A musical about the life of legendary Scots businessman and philanthropist Andrew Carnegie will have a two-night run at Carnegie Theatre, Dunfermline, starring his great-great-great grandson as him, to mark the centenary of his death.
28-year-old singing teacher Joe Whiteman, who’s descended from Carnegie on his mother’s side, will play the iconic Scotsman in the first performances of Carnegie – The Star Spangled Scotchman at Carnegie Theatre, Dunfermline, on May 17 and 18 next year.
The musical has also been published by Stagescripts this year and is available for schools and theatre groups to perform.
The news, and a new song just added to the show, were unveiled in an event at the Dunfermline Carnegie Library and Galleries yesterday [November 25] to launch a series of events to mark the centenary of his death.
An 1880s portrait of Carnegie by James Archer, on loan to Fife Cultural Trust from Carnegie Dunfermline Trust and hung previously in Dunfermline Carnegie Library, which was put into storage during the refurbishment of the building into the new Dunfermline Galleries was returned at the event, which also heard the first performance of the song, Mothers And Sons, sung by Carnegie’s mother, played by Donna Hazelton, and the women in Act 2.
The musical has been developed over the last five years by Ian Hammond Brown, co-writer of Whisky Galore A Musical, who won a development grant for it from Creative Scotland in 2013. It’s since enjoyed a successful run at the 2016 Fringe, with Joe Whiteman playing his ancestor for the first time.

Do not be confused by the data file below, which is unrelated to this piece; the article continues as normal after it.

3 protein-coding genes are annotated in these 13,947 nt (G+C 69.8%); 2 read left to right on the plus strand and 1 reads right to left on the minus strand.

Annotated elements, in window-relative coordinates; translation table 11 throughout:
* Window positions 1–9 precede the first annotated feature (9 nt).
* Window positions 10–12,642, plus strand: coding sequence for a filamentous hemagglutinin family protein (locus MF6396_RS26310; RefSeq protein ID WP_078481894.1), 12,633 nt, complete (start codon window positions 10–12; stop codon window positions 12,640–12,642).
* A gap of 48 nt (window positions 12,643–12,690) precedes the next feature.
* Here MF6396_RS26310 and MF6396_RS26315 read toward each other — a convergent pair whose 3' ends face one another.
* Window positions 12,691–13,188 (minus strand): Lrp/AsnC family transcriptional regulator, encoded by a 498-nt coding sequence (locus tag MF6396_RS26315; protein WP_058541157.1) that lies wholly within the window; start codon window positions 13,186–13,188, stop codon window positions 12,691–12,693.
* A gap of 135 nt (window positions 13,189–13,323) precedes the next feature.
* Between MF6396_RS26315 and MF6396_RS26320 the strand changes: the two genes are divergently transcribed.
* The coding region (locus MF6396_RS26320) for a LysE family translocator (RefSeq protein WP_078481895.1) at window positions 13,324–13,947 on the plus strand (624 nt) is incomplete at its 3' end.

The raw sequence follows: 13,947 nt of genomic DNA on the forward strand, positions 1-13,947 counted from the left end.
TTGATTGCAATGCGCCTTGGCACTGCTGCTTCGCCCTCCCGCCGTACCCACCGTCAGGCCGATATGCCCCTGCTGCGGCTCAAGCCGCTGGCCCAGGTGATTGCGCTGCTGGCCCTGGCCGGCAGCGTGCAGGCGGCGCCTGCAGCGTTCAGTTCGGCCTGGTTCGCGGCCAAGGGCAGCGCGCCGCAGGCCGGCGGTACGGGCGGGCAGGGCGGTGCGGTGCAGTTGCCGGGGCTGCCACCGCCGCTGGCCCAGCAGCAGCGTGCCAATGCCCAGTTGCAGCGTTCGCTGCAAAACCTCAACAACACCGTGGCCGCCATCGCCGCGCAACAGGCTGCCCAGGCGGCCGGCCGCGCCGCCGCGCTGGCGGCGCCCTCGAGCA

It’s hoped the new run, ‘in concert’, will help gain interest in a full production from producers. Fife Cultural Trust has donated the hire of the theatre free of charge as its tribute to the legacy of the great man. It will also feature Donna Hazelton, winner of Musicality and West End Star of Chicago, as Mrs Margaret Carnegie, and an ensemble of 10 actors and choir a of local community performers.
Carnegie – The Star Spangled Scotchman tells the story of Carnegie’s life from the viewpoint of a steelworker killed in the controversial homestead steel plant dispute of 1892 who has come back from the afterlife to decide on Carnegie’s eternal fate in the last two hours of his life.
Ian Hammond Brown hopes the musical will raise awareness of the Carnegie story and Dunfermline, include a community choir and help support New Musical Theatre Alliance Scotland, a not-for-profit organisation set up to help nurture new musical writing talent in Scotland. It’s aimed that enough will be raised to also give donations to Alzheimers Scotland and Strathcarron Cancer Care.
Speaking about the new run, Ian Hammond Brown said: “I’m delighted we’re able to bring Carnegie – The Star Spangled Scotchman to Carnegie Hall to mark the centenary of Andrew Carnegie’s death.
“It’s a great opportunity to work with a fantastic cast again, a number of whom appeared in the Fringe production, as well as support the local community. It’s always been my dream to perform the show at the Carnegie Hall and it’s particularly poignant in 2019 as it’s the centenary year. Many thanks to Fife Cultural Trust for its support.”
Joe Whiteman said: “I’m delighted to be revisiting the role of Andrew Carnegie and cannot wait to perform in the town where my ancestor was born in the theatre named after him.”
Heather Stuart, Chief Executive of Fife Cultural Trust, said: “As the custodians of the world’s first Carnegie Library, Fife Cultural Trust is honoured to mark the legacy of Andrew Carnegie with our events in 2019. Today’s launch is particularly special as Andrew Carnegie’s great-great-great-grandson performed excerpts from Ian Hammond Brown’s Carnegie the Star Spangled Scotchman, which we are delighted to host at the Carnegie Hall during 2019. Our own Carnegie expert, Sharron McColl gave a fascinating talk on Andrew and Louise Carnegie and Gavin Grant’s introduction saw Carnegie’s portrait returning to the library.”
The show’s website is at www.carnegiemusical.com